Operation Overlord: The Most Crucial and Dangerous Missions Carried-out by American Forces on D-Day

by | Jun 6, 2019 |

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One of the most important aspects that Americans fail to realize and understand along with the magnitude of the critically important combined operations that took place on D-Day⏤most don’t even know the name of the operation! “Operation Overlord,” the D-Day invasion sent roughly 156,000 Allied troops into Nazi-occupied France beginning on June 6, 1944. It was the single largest seaborne invasion in history and a turning point in World War II that came at a massive catastrophic human toll. 

By the end of the Normandy campaign that began 75-years ago today (last night) at 00:48 hours, and witnessed hundreds of thousands of Allied and Axis soldiers and civilians had died and or had been wounded.

The greatest risks were borne by American troops who seized clifftop artillery, set up defensive balloons to defend comrades from aerial attacks, and arrived in the first wave.

As the sun-set on the blood-stained beaches of Normandy, France on June 6, 1944, Supreme Allied Commander General Dwight D. Eisenhower’s message to the thousands of Allied troops dispatched to carry out the largest amphibious landing in military history rang true.

To better understand the criticality of the toughest missions set-upon, let me offer my knowledge from many years of my militaries studies of both the operation and World War II, as well as my perspective of what actually went down. Certainly, these were the most perilous jobs American troops performed to help make the D-Day landings a World War II turning point. Bottom line⏤it was bad enough but it could have been worse. Eisenhower knew that and prepared a separate speech to address just such a situation.

First are the Pathfinders – the earliest paratroopers of the U.S. Army’s 101st and 82nd Airborne Divisions jumped into enemy territory in the dark just after midnight, facing unrelenting attacks with little back-up and a lot of pressure to light the way. Here’s what went down:

  • Strategy and scope: Operation Neptune, the Allied invasion of well-guarded Normandy.
  • Minutes after midnight on June 6⏤300 101st Pathfinders, nicknamed “the Screaming Eagles,” went in first. Jumping in behind German lines in lean, highly-trained formations, the Pathfinders were not out to engage in combat. They were to quickly set-up lights and flares to mark drop zones for paratroopers and landing paths for the gliders preparing to land just before daylight and the very dawn at first light.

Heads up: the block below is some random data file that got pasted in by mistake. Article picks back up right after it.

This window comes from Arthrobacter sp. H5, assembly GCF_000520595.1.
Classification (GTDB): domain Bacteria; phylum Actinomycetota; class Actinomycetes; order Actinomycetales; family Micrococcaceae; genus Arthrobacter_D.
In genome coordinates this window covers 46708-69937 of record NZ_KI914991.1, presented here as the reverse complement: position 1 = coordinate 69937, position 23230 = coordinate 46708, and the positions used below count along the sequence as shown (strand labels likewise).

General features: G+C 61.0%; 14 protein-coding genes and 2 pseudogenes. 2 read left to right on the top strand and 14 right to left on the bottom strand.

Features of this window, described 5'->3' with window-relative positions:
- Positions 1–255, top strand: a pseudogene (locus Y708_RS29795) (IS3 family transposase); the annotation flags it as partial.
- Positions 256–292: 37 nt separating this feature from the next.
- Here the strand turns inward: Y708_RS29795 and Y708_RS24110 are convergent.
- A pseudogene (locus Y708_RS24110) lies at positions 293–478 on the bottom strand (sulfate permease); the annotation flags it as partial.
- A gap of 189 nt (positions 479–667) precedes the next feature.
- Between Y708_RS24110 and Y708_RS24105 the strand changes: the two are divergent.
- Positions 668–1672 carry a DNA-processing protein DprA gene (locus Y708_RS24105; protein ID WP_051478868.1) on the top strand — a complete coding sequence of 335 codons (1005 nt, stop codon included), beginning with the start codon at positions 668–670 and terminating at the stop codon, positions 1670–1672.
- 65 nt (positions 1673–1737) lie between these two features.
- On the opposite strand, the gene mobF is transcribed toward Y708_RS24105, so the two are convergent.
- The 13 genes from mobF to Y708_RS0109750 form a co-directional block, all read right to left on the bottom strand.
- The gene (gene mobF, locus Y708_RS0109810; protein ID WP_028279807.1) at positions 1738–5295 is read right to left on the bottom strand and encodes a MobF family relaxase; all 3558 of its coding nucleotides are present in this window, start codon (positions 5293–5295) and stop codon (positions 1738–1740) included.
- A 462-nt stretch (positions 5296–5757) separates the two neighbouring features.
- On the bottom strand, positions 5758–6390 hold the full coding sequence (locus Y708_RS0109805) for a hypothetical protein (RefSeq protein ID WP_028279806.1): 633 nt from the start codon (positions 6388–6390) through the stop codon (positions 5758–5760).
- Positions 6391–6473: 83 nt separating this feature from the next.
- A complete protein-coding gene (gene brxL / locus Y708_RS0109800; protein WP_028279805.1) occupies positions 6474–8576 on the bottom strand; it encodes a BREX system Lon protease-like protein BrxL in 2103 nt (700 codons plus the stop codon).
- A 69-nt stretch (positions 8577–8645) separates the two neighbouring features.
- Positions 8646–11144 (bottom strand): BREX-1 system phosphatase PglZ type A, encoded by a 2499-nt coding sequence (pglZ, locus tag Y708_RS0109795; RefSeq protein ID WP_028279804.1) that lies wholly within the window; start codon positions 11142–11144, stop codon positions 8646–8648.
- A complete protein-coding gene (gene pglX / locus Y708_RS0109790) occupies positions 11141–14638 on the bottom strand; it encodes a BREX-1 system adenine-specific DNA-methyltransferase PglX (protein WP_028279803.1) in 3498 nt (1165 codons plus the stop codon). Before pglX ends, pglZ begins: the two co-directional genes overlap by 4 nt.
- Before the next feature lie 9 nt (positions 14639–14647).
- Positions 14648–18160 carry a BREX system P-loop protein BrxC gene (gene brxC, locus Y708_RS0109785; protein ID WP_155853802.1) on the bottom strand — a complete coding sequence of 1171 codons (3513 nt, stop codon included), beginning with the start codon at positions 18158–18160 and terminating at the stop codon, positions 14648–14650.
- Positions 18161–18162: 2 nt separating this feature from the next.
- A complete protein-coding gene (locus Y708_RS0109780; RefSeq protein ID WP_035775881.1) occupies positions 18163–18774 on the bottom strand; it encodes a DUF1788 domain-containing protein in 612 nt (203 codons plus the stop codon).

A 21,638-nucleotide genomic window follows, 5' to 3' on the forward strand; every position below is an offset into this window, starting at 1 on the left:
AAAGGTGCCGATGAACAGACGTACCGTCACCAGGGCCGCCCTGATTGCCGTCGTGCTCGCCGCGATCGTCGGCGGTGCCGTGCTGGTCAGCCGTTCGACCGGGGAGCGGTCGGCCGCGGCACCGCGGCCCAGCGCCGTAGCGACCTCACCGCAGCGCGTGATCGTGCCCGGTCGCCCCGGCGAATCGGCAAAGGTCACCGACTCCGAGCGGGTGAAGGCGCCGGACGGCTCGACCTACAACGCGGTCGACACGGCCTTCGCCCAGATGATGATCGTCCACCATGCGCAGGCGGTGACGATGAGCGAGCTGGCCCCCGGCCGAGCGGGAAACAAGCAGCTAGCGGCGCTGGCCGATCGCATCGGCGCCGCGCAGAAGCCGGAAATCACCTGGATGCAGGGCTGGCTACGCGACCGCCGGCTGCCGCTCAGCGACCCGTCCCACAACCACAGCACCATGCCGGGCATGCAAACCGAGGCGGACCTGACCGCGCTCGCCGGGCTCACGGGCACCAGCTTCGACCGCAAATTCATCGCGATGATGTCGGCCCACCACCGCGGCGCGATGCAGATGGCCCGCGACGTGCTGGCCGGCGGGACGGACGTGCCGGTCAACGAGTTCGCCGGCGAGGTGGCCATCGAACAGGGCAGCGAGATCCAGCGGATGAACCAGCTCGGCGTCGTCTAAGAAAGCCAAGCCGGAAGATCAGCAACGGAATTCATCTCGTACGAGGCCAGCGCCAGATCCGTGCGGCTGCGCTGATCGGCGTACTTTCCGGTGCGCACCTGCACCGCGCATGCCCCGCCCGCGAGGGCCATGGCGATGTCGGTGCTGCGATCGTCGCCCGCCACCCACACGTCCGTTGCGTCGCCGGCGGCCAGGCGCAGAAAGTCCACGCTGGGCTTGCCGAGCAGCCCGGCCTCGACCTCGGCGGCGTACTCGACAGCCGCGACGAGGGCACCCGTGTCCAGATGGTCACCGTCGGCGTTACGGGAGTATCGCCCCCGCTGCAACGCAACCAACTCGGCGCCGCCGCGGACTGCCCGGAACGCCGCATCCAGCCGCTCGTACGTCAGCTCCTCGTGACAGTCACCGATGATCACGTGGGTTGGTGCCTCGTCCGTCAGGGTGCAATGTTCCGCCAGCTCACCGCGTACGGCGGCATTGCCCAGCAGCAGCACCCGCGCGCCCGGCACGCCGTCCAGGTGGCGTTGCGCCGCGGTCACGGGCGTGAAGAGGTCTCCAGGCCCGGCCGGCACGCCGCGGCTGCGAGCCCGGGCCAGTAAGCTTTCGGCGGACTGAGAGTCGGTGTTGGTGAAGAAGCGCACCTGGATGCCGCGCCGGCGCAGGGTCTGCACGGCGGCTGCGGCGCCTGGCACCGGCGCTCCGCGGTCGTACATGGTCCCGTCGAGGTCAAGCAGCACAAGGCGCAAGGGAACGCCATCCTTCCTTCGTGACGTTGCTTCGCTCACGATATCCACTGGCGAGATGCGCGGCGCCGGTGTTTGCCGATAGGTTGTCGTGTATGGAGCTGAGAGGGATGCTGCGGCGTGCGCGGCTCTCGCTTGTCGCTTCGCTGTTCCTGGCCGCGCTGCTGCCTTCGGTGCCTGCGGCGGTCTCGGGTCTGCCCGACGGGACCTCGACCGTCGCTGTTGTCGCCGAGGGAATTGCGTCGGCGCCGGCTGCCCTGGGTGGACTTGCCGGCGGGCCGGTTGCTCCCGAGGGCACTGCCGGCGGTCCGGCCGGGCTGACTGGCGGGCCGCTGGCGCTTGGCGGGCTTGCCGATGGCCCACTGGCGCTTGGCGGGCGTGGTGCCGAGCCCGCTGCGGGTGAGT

• Simultaneous and follow-on mission was to “Operation Neptune,” the first combat operation of the D-Day invasion. 82nd and 101st forces conducted critical behind the lines ops, seizing rail lines, roads, disrupting German logistics, and providing vital Intelligence on German reactions, repositioning of forces, and resupply efforts… The Pathfinders paved the way for waves of paratroopers to follow, but paid a heavy price.
  • Threats and losses: The equipment they carried – from parachutes and life jackets to lighting systems they were to set up once on the ground – made their packs so heavy that they had to be helped onto the planes.

As was expected and amid the bad weather and limited visibility that night, some were blown wildly off course after leaping from the C-47 Skytrains. Even those who managed textbook landings into the intended locations were at risk.

The Impact: The Pathfinders paved the way for waves of paratroopers to follow and paid a heavy price. While the Pathfinders saw heavy losses, they ultimately enabled more accurate, effective landings and ability for Allied troops to withstand counterattacks.

Secondly, was Pointe du Hoc and the U.S. Army Rangers Assault

Focus⏤the Rangers were required to climb 100-foot cliffs under fire in order to take out the critical heavy artillery batteries and bunkered machine-gun placements that were aimed at the Atlantic to target ships and landing craft and the beaches to bombard and strafe landing forces.

Strategy and scope: Once dawn broke on June 6, 1944, a force of 225 US Army Rangers of the 2nd and 5th Ranger battalions began their attempts to seize Pointe du Hoc. Their mission: Scale the 100-foot rock and upon reaching the cliff top, destroy key German gun positions, clearing the way for the mass landings on Omaha and Utah beaches.

From the standpoint of Strategic Context⏤The multifaceted naval bombardment sent the highly trained climbers hauling themselves up the cliffs using ropes, hooks, and ladders. Two Allied destroyers would drop bombs onto the Germans in an attempt to limit the enemy’s ability to simply shoot the Rangers off the cliffs.

The Rangers climbed the cliffs in sodden clothes while Germans above them shot at them and tried to cut their ropes.

Threats and losses: Beyond the challenging mountain climbing involved in getting into France via the cliffs along the English Channel, the Rangers faced choppy waters and delayed landings, which increased the formidable enemy opposition.